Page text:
LSAT Logic in The Economist Magazine

A recent article in The Economist discusses a study of poverty's effects on children's memories. However, as the LSAT teaches us, studies that imply causality can be flawed in a variety of ways.

Nick, an LSAT student of mine, sent me a linguistics professor's analysis of this article in The Economist.

However, as one might expect, the professor's analysis was overly technical. For this reason, I'd like to share with you my breakdown of what Professor Liberman had to say about the article and my thoughts on his analysis.

Here's the most relevant portion of The Economist article, as excerpted by Liberman:
THAT the children of the poor underachieve in later life, and thus remain poor themselves, is one of the enduring problems of society. Sociologists have studied and described it. Socialists have tried to abolish it by dictatorship and central planning. Liberals have preferred democracy and opportunity. But nobody has truly understood what causes it. Until, perhaps, now.

The crucial breakthrough was made three years ago, when Martha Farah of the University of Pennsylvania showed that the working memories of children who have been raised in poverty have smaller capacities than those of middle-class children. [emphasis added]
Liberman finds 3 major flaws in The Economist article. I have no background in statistics or linguistics, but here’s what I got out of his response to it:

1. Group vs. individual
The characteristics of a group (on average) may not represent those of an individual. The working memory of a studious child raised in poverty may exceed that of a lazy middle class child.

However, Liberman addresses this issue by allowing us to bet on 100 trials with 100 impoverished and 100 middle-class children.


2. Relatively small gap between the groups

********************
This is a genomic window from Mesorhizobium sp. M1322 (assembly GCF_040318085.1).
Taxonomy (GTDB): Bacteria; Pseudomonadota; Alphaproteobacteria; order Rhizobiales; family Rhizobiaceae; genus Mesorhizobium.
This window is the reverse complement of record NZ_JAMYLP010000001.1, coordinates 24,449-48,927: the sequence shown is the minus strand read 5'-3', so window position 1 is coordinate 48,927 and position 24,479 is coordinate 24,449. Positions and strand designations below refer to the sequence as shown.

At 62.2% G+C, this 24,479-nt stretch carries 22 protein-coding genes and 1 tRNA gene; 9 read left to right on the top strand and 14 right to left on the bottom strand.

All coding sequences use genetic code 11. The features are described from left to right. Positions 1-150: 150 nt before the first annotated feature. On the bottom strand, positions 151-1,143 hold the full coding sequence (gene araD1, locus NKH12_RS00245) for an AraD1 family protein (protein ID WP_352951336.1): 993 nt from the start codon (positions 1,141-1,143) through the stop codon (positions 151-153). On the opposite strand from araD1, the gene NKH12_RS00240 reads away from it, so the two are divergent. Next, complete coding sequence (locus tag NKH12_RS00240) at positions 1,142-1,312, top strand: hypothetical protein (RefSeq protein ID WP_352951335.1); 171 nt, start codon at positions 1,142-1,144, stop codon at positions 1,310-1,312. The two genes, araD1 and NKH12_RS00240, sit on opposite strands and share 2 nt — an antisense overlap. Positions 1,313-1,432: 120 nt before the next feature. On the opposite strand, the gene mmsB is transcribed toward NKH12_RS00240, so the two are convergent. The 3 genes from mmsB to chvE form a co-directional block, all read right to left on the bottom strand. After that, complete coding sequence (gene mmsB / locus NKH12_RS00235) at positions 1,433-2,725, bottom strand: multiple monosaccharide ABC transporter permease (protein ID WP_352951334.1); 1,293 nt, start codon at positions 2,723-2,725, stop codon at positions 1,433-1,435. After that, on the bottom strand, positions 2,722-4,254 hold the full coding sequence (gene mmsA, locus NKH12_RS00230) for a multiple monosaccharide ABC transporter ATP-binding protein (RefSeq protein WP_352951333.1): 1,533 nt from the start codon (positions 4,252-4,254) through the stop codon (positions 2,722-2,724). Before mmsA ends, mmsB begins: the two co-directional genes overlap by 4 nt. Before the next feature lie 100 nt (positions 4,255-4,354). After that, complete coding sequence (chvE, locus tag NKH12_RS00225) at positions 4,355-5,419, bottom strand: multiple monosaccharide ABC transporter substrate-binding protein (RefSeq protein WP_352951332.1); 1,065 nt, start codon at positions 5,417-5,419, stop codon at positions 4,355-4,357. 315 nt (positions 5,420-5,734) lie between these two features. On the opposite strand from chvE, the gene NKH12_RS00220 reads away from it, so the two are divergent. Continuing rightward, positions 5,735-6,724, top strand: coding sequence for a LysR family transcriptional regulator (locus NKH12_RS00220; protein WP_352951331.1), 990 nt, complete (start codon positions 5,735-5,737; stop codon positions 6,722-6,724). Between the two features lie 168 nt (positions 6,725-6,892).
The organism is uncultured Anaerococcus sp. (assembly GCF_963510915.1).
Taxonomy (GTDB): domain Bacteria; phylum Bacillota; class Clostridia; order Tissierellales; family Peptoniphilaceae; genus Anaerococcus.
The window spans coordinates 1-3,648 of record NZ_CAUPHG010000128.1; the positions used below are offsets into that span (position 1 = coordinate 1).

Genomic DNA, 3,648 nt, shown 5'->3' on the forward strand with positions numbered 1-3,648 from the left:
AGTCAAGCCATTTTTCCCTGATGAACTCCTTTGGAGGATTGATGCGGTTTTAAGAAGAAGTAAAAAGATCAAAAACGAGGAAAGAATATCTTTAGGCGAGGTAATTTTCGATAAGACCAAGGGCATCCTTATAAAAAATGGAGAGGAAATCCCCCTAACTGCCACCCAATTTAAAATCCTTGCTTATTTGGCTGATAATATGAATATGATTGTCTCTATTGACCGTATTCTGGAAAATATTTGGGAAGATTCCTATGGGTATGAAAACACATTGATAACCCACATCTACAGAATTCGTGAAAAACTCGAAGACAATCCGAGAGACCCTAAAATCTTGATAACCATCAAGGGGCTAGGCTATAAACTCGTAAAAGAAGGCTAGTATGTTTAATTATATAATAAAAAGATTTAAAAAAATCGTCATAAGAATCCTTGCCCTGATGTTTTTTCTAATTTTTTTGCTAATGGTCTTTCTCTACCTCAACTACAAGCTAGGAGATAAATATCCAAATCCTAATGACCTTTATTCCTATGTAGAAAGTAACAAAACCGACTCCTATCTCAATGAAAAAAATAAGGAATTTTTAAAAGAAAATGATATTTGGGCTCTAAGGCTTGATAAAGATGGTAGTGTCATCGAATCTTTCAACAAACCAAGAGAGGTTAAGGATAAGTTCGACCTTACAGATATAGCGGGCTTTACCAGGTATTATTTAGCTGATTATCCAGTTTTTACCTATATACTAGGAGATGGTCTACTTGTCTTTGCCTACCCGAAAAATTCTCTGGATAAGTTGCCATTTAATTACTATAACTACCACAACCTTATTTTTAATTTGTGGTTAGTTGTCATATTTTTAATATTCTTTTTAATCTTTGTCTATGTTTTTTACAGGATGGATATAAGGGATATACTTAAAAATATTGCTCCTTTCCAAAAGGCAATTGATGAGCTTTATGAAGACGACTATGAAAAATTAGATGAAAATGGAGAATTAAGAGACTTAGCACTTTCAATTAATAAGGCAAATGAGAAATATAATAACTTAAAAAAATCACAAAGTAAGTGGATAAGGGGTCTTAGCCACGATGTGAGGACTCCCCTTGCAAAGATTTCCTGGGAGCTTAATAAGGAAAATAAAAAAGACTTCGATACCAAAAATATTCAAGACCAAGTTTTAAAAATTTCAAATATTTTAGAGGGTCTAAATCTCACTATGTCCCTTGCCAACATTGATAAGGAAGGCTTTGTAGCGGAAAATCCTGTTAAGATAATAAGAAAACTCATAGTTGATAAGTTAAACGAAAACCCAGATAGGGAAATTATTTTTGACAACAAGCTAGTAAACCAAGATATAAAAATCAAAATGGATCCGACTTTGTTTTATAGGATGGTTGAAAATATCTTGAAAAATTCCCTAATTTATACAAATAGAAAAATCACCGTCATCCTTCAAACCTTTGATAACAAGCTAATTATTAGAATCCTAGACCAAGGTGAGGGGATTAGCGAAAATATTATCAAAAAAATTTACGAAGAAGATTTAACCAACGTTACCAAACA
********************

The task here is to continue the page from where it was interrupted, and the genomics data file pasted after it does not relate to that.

The performance gap between raised-in-poverty and raised-middle-class children is not that large. This means that the article makes an over-generalization. The difference is small enough that Liberman’s betting odds aren’t worth taking. His odds imply that the middle-class kids are more likely to beat the poor ones than they actually are.

He suggests that if you’d only read the article, you’d be likely to take his bet when you shouldn’t.


3. What a working memory test actually tests
This is the most interesting and relevant flaw - working memory is not the only thing tested by a working-memory test. I’m probably oversimplifying this, but I believe that Liberman's graph suggests language and memory impact working-memory test results more than working memory does.

The bottom line: the working-memory test may actually test one’s comprehension abilities more than it tests working memory, so the test doesn’t do enough to isolate the variable it supposedly tests.

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For another great example of real-world LSAT logic, check out "Facebook Use Linked To Lower Grades In College." (found via Freakonomics blog post - "Your Brain on Facebook").

In this article, the study's authors do an excellent job of acknowledging their study's limits. How? By raising the potential of a third variable that may lead to Facebook use and to lower grades.

Update: "Facebook Use Does Not Make You Stupid." It just goes to show correlations don't always mean as much as you might think.



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